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Descartes, René (1596–1650)

DOI
10.4324/9780415249126-DA026-1
DOI: 10.4324/9780415249126-DA026-1
Version: v1,  Published online: 1998
Retrieved October 17, 2018, from https://www.rep.routledge.com/articles/biographical/descartes-rene-1596-1650/v-1

12. Life and the foundations of biology

The last part of the Cartesian programme was his biology. First presented in the Treatise on Man, part of The World project which was abandoned in 1633 when Galileo was condemned, Descartes intended to rework some of that material and publish it – as Parts V and VI of the Principles under the title ‘De Homine’. Although he never finished this rewriting, it is clear from the notes left behind that it was very much on his mind in years that preceded his sudden and premature death.

His hope seems to have been to show how, from matter and the laws of motion alone, life would arise spontaneously as matter came to organize itself in an appropriate way (Discourse V). Unfortunately he never worked out this view, suggestive of later theories of evolution, in any detail. Yet, he was quite clear that all the functions of life (with the exception of thought and reason in humans) are to be explained not in terms of the soul, the principle of life, but in terms of matter in motion. Accordingly, in the Treatise on Man, he accounts for a variety of phenomena, including digestion, involuntary motion, the action of the heart, and sense perception, in purely mechanical terms. (Summarized in Discourse Part V, with special emphasis on the circulation of the blood.)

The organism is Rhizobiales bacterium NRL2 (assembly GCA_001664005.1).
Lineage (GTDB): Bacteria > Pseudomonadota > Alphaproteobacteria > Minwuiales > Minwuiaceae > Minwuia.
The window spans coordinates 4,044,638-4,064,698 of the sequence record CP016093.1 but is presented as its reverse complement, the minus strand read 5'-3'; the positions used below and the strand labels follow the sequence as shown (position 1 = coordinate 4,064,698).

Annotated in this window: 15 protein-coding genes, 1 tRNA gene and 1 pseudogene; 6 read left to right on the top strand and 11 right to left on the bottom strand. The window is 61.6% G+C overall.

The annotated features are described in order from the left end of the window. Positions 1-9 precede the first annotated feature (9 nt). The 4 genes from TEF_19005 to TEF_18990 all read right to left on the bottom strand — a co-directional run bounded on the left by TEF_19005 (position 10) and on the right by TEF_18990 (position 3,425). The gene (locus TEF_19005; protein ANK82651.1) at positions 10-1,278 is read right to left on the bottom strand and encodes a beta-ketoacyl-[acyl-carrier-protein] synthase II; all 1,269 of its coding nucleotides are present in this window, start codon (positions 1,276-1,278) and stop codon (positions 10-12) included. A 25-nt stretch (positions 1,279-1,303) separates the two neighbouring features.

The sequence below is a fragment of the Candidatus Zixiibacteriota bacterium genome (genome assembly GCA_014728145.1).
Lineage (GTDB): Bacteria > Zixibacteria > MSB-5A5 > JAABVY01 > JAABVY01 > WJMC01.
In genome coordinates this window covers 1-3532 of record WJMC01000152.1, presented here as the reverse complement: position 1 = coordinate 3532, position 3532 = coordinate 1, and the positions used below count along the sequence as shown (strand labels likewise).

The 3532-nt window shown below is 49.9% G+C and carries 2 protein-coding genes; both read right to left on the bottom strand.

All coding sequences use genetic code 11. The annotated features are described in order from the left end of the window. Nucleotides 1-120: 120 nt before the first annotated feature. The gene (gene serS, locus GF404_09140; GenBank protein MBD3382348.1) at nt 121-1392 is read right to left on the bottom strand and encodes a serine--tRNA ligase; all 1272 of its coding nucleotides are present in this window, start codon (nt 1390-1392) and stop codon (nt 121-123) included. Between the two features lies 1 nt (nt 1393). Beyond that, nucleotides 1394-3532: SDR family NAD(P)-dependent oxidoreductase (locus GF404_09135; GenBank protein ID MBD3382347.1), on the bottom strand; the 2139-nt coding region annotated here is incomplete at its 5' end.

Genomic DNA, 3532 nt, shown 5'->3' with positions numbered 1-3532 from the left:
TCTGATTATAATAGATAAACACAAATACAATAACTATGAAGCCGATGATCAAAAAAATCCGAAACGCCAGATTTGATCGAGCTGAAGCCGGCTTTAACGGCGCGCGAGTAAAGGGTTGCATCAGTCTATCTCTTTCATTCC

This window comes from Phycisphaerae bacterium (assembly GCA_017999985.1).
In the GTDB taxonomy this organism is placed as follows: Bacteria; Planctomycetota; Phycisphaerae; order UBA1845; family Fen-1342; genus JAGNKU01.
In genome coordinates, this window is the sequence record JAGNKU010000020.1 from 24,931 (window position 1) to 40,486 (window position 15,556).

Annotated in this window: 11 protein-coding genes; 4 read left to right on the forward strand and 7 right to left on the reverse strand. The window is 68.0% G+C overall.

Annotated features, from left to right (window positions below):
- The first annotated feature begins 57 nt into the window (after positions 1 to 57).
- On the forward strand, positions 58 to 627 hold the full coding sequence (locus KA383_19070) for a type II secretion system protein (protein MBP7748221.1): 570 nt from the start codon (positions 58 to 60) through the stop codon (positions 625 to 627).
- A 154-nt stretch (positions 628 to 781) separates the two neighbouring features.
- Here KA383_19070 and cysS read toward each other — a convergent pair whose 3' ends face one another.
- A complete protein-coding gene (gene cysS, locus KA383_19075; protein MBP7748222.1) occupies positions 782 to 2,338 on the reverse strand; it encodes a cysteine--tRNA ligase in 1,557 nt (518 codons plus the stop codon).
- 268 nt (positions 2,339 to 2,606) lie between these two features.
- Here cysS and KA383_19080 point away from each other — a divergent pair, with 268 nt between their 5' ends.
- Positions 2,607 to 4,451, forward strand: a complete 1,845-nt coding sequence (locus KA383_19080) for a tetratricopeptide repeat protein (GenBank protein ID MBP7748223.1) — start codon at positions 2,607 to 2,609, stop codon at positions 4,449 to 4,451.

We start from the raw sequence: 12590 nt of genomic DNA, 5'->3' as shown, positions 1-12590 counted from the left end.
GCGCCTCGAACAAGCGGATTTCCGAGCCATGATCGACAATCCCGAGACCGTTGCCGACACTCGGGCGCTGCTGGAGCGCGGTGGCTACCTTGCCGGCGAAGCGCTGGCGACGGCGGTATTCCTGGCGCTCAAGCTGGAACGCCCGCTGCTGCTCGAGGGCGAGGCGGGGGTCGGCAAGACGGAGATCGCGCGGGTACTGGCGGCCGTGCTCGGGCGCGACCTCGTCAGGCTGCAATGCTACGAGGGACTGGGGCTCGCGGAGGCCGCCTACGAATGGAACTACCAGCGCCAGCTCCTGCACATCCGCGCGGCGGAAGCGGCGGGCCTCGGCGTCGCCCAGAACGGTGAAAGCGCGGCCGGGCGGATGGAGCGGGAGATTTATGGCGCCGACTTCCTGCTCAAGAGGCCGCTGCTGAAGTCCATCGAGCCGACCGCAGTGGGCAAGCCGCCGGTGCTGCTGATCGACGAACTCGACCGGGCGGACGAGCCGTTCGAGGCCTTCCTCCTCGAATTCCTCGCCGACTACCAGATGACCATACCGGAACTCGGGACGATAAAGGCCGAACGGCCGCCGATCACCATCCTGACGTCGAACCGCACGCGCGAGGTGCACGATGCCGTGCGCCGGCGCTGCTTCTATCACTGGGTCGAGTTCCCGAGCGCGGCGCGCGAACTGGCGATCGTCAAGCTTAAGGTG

While Descartes’ biology was controversial among his contemporaries, one aspect was especially so. According to his account, there is only one kind of soul in the world, the rational soul, which humans and angels have and animals do not. Humans are organic machines, collections of matter organized so as to be able to perform vital functions, attached to rational souls. Animals, on the other hand, are just machines: their behaviour is purely mechanical and they are, strictly speaking, incapable of conscious experience of any sort (Discourse V).

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Citing this article:
Garber, Daniel. Life and the foundations of biology. Descartes, René (1596–1650), 1998, doi:10.4324/9780415249126-DA026-1. Routledge Encyclopedia of Philosophy, Taylor and Francis, https://www.rep.routledge.com/articles/biographical/descartes-rene-1596-1650/v-1/sections/life-and-the-foundations-of-biology.
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